The Hidden Abode
...these cheerful informalities took little account of the geographic and economic realities of the business. For instance, all the actual products were manufactured in a factory in China and shipped across the world in containers before being driven here for eventual unloading and distribution. I had no idea how many people were employed in the Chinese factory, under what conditions, or what sort of hours they worked. Their wages would certainly be a tiny proportion of ours, a cold hard economic fact which formed the foundation for the entire structure of the company, and which was as taken for granted as the warehouse floor under our feet. How did my Chinese co-workers feel about their jobs? Did they resent our apparent freedoms? Did they have their own compulsory fun days? Every day we passed the same products between us, climbed in and out of the same containers, but there was no way of communicating. This only occurred at an executive level. I once overheard the managing director talking to the warehouse supervisor about a recent trip to China. Must be an interesting place, the supervisor had said. Not where the factory is, the MD replied, just acres and acres of industrial complexes. (No, I thought, that does sound interesting).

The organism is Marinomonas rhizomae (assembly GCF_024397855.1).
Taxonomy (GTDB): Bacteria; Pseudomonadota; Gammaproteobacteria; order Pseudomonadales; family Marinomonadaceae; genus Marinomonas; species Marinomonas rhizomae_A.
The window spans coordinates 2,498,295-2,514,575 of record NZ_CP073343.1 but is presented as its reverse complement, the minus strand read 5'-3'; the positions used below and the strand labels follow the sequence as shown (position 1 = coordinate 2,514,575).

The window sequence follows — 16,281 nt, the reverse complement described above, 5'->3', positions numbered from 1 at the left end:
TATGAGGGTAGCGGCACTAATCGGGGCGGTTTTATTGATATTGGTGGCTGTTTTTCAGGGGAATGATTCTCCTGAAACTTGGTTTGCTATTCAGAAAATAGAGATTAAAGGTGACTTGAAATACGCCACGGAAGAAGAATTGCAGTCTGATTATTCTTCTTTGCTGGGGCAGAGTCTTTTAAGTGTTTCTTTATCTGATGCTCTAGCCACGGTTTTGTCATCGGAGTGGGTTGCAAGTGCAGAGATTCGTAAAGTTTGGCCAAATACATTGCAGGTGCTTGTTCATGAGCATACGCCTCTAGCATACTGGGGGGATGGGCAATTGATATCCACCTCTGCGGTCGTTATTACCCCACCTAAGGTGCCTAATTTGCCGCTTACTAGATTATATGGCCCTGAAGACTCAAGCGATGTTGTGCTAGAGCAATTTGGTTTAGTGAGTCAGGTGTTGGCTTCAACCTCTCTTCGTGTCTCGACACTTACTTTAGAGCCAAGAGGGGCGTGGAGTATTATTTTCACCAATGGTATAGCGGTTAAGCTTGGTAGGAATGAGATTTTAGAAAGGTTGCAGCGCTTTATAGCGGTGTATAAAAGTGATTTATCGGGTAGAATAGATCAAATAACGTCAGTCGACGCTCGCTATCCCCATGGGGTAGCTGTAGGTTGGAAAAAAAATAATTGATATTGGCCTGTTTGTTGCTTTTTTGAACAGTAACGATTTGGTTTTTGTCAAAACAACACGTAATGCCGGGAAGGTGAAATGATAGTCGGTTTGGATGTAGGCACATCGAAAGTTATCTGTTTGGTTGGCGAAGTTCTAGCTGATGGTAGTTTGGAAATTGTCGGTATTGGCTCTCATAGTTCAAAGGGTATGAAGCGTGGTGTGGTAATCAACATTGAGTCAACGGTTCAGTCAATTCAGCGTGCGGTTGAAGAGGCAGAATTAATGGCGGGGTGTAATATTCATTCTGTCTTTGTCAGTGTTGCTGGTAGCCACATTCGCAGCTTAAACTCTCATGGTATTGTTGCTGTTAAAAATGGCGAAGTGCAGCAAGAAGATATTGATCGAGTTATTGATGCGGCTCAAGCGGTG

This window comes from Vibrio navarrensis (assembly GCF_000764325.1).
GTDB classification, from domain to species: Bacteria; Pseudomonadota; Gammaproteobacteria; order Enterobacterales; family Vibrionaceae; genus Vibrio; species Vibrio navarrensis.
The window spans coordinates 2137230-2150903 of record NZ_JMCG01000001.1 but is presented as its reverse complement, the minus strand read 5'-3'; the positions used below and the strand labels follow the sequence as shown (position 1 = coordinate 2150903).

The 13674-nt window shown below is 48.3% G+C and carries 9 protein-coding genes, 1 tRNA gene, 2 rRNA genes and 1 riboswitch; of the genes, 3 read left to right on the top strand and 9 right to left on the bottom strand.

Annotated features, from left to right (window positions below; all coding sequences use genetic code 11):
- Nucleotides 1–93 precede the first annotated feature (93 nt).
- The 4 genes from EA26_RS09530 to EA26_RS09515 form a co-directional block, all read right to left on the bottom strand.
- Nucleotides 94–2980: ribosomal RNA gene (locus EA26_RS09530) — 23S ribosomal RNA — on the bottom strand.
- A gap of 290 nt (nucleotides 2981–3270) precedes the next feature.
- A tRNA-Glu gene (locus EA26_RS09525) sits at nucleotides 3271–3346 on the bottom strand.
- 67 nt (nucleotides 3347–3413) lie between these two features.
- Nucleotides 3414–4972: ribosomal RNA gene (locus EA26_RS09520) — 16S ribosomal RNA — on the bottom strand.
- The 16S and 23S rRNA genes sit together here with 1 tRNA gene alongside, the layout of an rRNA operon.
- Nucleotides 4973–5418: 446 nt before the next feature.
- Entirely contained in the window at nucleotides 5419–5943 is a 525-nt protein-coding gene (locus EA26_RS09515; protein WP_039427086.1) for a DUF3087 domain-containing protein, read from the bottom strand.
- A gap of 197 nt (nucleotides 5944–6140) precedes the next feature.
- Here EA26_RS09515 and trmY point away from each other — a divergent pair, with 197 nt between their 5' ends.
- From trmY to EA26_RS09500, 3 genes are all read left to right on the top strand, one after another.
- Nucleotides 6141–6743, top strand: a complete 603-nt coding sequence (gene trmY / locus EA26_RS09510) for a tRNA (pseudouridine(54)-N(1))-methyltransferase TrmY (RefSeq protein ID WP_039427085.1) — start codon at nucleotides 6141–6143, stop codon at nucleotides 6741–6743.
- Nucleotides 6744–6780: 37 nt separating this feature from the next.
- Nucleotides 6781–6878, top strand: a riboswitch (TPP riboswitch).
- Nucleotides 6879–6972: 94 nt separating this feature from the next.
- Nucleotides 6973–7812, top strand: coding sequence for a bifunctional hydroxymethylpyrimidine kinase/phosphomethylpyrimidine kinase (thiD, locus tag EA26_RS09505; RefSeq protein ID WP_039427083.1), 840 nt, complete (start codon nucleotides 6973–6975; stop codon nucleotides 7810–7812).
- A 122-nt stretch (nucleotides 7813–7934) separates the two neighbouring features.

Another time I found a piece of paper lying around which appeared to be a photocopy of a close-up photograph of a product on a conveyor belt with figures partly visible behind it. The picture was meant to illustrate the right way to fix a label onto a box, I was told when I asked a colleague about it. But the photo wasn't taken here, I said, it must have been taken inside the factory in China! Look, I can see someone’s elbow! He agreed, but seemed unimpressed. And that’s as close as I came to getting to know my Chinese comrades.
Ivor Southwood's Non-Stop Inertia is an excellent, excellent book on work and non-work, and you should all read it forthwith.